What excites you most about the work right now?

What is most important in current co-op activity is the “turn towards politics” – not simply applying to local governments for funds (though that shouldn’t be abandoned as a demand) BUT rather allying with the larger social movement for a new social/economic program based on democratic principles.

If you were playing Rise Up, what would your movement be?

Because the larger issue is not how to provide (good) jobs for all (or everyone in a co-op!) BUT to establish the Right-to-a-Livelihood as a basic human right. The current movement for that Right is not well defined in the US and inadequately defined in Europe and other places in the world. Such a movement must have at minimum a program of ecological sanity (reconstituting a broken system) coupled with a program for ethical life-choices for all (Basic Income, voluntary affiliation w/others to create universal good works).

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Karen Ochoa, MD Spicer-Sitzes and Ashley Ortiz, co-founders L.A. Co-op Lab

 

 

 

 

Ashley Ortiz

Arizmendi Bakery, San Rafael/ L.A. Co-op Lab

Oakland, CA

 

 

 

Why do you prefer cooperatives/cooperation?

I prefer worker-owned co-ops because workers are empowered to make decisions and share in profits to generate wealth. These companies help create sustainable and dignified jobs and contribute to more equitable community and economic development.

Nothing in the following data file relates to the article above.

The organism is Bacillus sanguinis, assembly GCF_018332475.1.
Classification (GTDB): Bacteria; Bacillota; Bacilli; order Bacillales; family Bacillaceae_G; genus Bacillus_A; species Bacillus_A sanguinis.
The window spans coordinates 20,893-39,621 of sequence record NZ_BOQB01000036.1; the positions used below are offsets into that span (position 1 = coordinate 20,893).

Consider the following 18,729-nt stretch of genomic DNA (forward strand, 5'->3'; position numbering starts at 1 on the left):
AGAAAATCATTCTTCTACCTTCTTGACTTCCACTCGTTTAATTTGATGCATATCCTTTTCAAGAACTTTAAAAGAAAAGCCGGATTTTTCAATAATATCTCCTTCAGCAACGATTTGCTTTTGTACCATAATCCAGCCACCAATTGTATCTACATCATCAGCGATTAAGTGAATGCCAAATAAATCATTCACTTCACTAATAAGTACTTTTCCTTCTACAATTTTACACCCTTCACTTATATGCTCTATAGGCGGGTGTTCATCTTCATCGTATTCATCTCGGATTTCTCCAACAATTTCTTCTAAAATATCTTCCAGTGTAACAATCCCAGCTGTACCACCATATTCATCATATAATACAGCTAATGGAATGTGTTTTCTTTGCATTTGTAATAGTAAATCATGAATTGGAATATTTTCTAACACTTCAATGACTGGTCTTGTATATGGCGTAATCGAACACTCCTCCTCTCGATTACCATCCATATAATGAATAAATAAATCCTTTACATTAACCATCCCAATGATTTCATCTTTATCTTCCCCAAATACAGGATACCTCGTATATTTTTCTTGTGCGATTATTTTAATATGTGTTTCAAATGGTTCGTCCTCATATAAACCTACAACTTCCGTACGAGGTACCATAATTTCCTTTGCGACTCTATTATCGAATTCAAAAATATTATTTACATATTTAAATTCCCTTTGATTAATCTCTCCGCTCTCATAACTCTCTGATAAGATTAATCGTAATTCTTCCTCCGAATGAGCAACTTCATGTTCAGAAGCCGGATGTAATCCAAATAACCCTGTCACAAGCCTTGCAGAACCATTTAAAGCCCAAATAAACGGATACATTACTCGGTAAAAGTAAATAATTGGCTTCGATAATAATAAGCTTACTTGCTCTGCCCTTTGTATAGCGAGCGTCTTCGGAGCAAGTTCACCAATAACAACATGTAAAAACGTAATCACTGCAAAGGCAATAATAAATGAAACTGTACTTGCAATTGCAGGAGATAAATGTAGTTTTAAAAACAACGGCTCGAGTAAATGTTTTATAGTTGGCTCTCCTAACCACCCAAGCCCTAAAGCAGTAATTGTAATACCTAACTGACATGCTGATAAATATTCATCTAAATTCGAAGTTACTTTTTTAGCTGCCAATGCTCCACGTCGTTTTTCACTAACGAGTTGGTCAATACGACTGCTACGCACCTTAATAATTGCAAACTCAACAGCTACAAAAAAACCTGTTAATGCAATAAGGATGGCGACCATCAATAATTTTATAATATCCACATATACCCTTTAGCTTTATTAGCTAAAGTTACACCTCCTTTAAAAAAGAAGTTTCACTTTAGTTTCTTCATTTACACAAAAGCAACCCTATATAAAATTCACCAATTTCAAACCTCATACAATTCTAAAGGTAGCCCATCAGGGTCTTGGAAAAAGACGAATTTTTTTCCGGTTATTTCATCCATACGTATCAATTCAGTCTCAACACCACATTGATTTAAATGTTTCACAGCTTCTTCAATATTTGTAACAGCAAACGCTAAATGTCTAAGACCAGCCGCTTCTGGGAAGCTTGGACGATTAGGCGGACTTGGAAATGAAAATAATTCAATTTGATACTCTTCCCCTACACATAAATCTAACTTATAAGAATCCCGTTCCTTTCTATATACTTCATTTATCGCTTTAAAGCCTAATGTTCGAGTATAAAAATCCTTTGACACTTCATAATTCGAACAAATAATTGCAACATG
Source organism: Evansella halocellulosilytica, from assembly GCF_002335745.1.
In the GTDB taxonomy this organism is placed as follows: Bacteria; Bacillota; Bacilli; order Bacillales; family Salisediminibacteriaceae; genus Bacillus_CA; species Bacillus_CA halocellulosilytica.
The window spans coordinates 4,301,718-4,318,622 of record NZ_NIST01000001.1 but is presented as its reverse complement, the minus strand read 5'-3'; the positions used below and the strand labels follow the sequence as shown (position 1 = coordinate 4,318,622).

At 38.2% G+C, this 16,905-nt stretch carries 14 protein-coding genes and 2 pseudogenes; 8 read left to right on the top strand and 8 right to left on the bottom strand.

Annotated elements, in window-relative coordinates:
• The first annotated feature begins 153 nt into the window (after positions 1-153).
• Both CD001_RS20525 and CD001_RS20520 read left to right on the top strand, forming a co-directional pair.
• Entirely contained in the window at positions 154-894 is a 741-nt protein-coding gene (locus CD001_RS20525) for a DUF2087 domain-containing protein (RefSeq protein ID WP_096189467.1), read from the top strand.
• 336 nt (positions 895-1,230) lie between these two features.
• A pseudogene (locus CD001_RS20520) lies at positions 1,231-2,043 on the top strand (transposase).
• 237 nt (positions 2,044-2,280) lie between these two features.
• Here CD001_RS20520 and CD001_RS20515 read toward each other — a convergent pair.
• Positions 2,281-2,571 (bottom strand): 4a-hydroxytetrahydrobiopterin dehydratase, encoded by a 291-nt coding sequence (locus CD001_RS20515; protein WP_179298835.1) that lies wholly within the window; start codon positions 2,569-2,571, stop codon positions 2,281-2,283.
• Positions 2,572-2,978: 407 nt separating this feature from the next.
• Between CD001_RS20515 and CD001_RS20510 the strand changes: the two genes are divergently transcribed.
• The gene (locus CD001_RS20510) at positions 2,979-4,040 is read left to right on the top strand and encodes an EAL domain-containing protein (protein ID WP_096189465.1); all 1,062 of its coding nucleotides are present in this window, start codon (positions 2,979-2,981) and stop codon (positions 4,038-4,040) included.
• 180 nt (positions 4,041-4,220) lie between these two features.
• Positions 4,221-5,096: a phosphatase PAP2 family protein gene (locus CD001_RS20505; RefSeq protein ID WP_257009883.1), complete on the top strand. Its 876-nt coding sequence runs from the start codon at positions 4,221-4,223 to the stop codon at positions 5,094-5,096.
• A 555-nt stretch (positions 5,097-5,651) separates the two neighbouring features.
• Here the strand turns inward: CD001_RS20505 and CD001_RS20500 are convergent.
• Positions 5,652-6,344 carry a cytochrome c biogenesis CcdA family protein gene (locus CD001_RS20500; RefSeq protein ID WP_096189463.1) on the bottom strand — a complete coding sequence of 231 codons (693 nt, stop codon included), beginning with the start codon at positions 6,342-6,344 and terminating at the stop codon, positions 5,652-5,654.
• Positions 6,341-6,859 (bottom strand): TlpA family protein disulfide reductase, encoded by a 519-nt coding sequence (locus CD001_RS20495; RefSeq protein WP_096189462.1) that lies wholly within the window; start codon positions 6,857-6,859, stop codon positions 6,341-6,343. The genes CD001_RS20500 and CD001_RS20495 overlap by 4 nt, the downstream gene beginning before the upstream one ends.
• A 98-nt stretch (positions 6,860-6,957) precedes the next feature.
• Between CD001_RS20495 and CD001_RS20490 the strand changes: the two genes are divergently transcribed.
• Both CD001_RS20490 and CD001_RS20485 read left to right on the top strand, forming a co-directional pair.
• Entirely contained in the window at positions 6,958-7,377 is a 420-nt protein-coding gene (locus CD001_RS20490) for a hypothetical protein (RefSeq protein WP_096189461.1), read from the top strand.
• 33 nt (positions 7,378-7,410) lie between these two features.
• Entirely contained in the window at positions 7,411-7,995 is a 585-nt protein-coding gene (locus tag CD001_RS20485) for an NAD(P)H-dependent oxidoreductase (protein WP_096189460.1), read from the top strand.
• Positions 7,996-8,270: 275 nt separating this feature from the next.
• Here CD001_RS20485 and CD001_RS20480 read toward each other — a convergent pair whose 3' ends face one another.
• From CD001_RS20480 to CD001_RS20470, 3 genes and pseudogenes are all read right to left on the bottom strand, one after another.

What excites you most about your work right now?

I recently became a worker-owner at Arizmendi Bakery in San Rafael and it’s exciting to be running a business with other people. I’m inspired by the owners’ incredible dedication to the business, our products, our customers, and the larger community. I’m also supporting the work of the L.A. Co-op Lab collective remotely and I’m really excited about the growing network of cooperatively-minded folks and resources in L.A. (Photo attached: three members of the L.A. Co-op Lab.)

If you were playing Rise Up, what would your movement be?

Changing educational curriculum at all grade levels so it includes information about working and living cooperatively!

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Look for TESA Collective’s “Cooperator Feature” series regularly. Interested in getting yourself or someone you know featured? Email md@toolboxfored.org for the most recent set of questions.